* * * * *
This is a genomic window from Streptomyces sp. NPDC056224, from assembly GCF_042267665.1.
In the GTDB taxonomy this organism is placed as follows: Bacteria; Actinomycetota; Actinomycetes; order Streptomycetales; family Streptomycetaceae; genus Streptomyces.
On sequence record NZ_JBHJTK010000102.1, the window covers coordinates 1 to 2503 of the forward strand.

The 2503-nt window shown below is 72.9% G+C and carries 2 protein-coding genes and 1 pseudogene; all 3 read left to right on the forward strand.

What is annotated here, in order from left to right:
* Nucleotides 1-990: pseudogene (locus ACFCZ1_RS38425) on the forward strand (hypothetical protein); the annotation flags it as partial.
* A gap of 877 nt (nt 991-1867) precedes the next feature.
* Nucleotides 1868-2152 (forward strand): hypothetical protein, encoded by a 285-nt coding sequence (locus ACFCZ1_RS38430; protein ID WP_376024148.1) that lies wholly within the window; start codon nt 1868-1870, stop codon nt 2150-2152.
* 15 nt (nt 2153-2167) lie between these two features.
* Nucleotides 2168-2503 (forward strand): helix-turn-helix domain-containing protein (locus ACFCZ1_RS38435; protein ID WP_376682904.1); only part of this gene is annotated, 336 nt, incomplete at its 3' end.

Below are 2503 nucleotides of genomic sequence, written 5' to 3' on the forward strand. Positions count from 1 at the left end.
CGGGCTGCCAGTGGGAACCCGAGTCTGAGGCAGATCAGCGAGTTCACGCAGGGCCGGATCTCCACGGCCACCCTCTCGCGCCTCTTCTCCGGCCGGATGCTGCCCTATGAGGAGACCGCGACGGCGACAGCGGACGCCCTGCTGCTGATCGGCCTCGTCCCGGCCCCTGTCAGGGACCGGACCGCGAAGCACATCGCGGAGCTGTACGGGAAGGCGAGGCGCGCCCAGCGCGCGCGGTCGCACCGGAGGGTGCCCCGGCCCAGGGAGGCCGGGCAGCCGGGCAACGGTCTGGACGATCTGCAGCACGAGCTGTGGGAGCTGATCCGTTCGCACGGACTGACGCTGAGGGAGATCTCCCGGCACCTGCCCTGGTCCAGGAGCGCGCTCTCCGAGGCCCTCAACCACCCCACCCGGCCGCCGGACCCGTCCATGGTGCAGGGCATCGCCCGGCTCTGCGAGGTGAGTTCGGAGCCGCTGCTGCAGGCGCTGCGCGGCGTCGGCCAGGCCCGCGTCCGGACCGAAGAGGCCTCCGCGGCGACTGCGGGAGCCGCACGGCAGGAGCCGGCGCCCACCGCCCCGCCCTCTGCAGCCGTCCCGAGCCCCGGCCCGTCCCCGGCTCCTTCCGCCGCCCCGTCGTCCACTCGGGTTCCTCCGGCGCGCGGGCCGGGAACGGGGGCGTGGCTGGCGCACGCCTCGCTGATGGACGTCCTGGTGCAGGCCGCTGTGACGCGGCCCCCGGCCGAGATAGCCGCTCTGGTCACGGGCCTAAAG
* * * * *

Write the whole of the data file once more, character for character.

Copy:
This is a genomic window from Streptomyces sp. NPDC056224, from assembly GCF_042267665.1.
In the GTDB taxonomy this organism is placed as follows: Bacteria; Actinomycetota; Actinomycetes; order Streptomycetales; family Streptomycetaceae; genus Streptomyces.
On sequence record NZ_JBHJTK010000102.1, the window covers coordinates 1 to 2503 of the forward strand.

The 2503-nt window shown below is 72.9% G+C and carries 2 protein-coding genes and 1 pseudogene; all 3 read left to right on the forward strand.

What is annotated here, in order from left to right:
* Nucleotides 1-990: pseudogene (locus ACFCZ1_RS38425) on the forward strand (hypothetical protein); the annotation flags it as partial.
* A gap of 877 nt (nt 991-1867) precedes the next feature.
* Nucleotides 1868-2152 (forward strand): hypothetical protein, encoded by a 285-nt coding sequence (locus ACFCZ1_RS38430; protein ID WP_376024148.1) that lies wholly within the window; start codon nt 1868-1870, stop codon nt 2150-2152.
* 15 nt (nt 2153-2167) lie between these two features.
* Nucleotides 2168-2503 (forward strand): helix-turn-helix domain-containing protein (locus ACFCZ1_RS38435; protein ID WP_376682904.1); only part of this gene is annotated, 336 nt, incomplete at its 3' end.

Below are 2503 nucleotides of genomic sequence, written 5' to 3' on the forward strand. Positions count from 1 at the left end.
CGGGCTGCCAGTGGGAACCCGAGTCTGAGGCAGATCAGCGAGTTCACGCAGGGCCGGATCTCCACGGCCACCCTCTCGCGCCTCTTCTCCGGCCGGATGCTGCCCTATGAGGAGACCGCGACGGCGACAGCGGACGCCCTGCTGCTGATCGGCCTCGTCCCGGCCCCTGTCAGGGACCGGACCGCGAAGCACATCGCGGAGCTGTACGGGAAGGCGAGGCGCGCCCAGCGCGCGCGGTCGCACCGGAGGGTGCCCCGGCCCAGGGAGGCCGGGCAGCCGGGCAACGGTCTGGACGATCTGCAGCACGAGCTGTGGGAGCTGATCCGTTCGCACGGACTGACGCTGAGGGAGATCTCCCGGCACCTGCCCTGGTCCAGGAGCGCGCTCTCCGAGGCCCTCAACCACCCCACCCGGCCGCCGGACCCGTCCATGGTGCAGGGCATCGCCCGGCTCTGCGAGGTGAGTTCGGAGCCGCTGCTGCAGGCGCTGCGCGGCGTCGGCCAGGCCCGCGTCCGGACCGAAGAGGCCTCCGCGGCGACTGCGGGAGCCGCACGGCAGGAGCCGGCGCCCACCGCCCCGCCCTCTGCAGCCGTCCCGAGCCCCGGCCCGTCCCCGGCTCCTTCCGCCGCCCCGTCGTCCACTCGGGTTCCTCCGGCGCGCGGGCCGGGAACGGGGGCGTGGCTGGCGCACGCCTCGCTGATGGACGTCCTGGTGCAGGCCGCTGTGACGCGGCCCCCGGCCGAGATAGCCGCTCTGGTCACGGGCCTAAAG